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In the Elizabethan day the goal of women's fashion was to show the woman's status in society and make her as attractive as possible. Women wanted as small and petite waist as possible, so they did anything to make their waists small or appear smaller than the actual size. Women in the Elizabethan days wore ruffles to show status in society. Sleeves of women's gowns had a certain appearance of being puffy.

It was not only in the colors, or the lack of them, that the new fashions differed from those of the preceding generation. Bombast was the stuffing used in doublets and hose in order to swell them out, eliminating all folds and creases. It consisted of rags, flock, horsehair, cotton, or even bran, although bran sometimes led to disaster, since all the bran ran out if the clothes got torn. The bombasting of the doublet over the chest and the stuffing out of breeches naturally made the waist seem smaller, and the effect was increased by the use of tight-lacing. The short, bombasted breeches, especially in the form of trunk hose, exposed a considerable amount of leg, and the introduction of knitting made it possible for leg coverings to fit the limbs more neatly than they had done before.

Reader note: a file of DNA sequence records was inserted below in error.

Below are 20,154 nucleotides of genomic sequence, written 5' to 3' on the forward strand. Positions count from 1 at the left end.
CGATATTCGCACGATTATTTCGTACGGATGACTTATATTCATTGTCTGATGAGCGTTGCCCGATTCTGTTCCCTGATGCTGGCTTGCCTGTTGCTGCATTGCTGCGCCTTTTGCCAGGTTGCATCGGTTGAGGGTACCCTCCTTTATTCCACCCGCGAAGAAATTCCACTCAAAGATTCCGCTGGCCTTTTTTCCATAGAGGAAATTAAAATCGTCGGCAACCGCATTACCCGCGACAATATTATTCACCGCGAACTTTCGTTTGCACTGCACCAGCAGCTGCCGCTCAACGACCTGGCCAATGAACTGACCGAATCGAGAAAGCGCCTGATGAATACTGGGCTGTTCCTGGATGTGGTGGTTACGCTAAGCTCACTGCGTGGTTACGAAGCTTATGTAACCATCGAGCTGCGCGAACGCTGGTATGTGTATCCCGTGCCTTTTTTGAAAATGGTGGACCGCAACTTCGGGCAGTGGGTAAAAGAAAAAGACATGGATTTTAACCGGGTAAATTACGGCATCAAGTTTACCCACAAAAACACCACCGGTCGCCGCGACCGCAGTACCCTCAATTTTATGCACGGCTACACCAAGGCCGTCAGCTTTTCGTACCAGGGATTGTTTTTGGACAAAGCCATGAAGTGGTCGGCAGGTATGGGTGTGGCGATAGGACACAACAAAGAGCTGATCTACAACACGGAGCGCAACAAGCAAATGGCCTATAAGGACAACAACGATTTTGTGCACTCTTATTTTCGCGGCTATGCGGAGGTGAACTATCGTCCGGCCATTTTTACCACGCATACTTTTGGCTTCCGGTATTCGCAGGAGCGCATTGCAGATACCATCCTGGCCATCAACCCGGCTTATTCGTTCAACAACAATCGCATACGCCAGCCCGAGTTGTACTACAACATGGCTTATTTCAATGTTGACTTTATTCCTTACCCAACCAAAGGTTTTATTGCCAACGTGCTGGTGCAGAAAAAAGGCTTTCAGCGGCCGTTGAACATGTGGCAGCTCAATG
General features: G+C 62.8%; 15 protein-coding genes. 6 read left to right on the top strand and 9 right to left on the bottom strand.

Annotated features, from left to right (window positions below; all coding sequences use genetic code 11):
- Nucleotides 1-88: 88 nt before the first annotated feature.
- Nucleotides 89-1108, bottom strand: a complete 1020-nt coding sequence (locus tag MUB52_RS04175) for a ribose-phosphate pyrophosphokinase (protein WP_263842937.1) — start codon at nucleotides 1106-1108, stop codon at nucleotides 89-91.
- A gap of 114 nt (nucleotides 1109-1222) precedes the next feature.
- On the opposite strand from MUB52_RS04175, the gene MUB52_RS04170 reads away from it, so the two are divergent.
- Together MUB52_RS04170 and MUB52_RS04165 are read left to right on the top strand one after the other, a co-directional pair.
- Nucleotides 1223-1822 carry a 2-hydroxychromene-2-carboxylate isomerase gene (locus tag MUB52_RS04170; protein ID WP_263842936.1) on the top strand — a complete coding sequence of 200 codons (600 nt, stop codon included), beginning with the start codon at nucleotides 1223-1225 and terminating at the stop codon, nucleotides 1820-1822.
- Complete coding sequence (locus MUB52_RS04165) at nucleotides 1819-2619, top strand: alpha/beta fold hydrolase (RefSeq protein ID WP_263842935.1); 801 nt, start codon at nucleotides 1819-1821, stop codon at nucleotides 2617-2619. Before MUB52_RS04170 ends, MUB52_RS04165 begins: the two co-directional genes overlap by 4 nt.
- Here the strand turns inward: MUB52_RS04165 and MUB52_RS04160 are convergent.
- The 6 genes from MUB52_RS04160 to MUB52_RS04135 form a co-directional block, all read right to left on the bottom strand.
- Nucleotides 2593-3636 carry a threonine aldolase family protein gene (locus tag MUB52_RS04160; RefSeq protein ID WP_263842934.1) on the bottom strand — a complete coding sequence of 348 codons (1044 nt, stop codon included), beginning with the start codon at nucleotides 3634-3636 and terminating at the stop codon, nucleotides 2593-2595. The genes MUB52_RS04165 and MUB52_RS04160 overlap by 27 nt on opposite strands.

There was a growth in the ruffle in the 1500's. A simple string was drawn through the upper edge of the shirt to form a ruffle. The ruffle was an example of the "hierarchical" element in dress. When women wore them, they always had another element to be noted. This was the "Seduction Principle," as it has been called, an attempt to exploit the wearer's charms as a woman. For example, women wore a ruffle in order to show their status in society. The Elizabethan compromise was to open the ruffle in front to expose the bosom, and to allow the ruffle to rise in gauze wings at the back of the head.This fashion can be seen quite clearly in portraits of Queen Elizabeth.



In Elizabethan times, women's fashion had a new style for sleeves in gowns. The sleeves became a complicated collection of small pieces held together with jeweled fasteners. The under-sleeve was made in vast quantities of fabric, which projected a puffy style.

Women in the Elizabethan time had many different ways of showing their fashion styles. Elements such as puffy sleeves, tight-fitting bodices of dresses, and ruffles showed status in society. The women of Elizabethan times used different types of clothing to make themselves appear more petite than they actually were.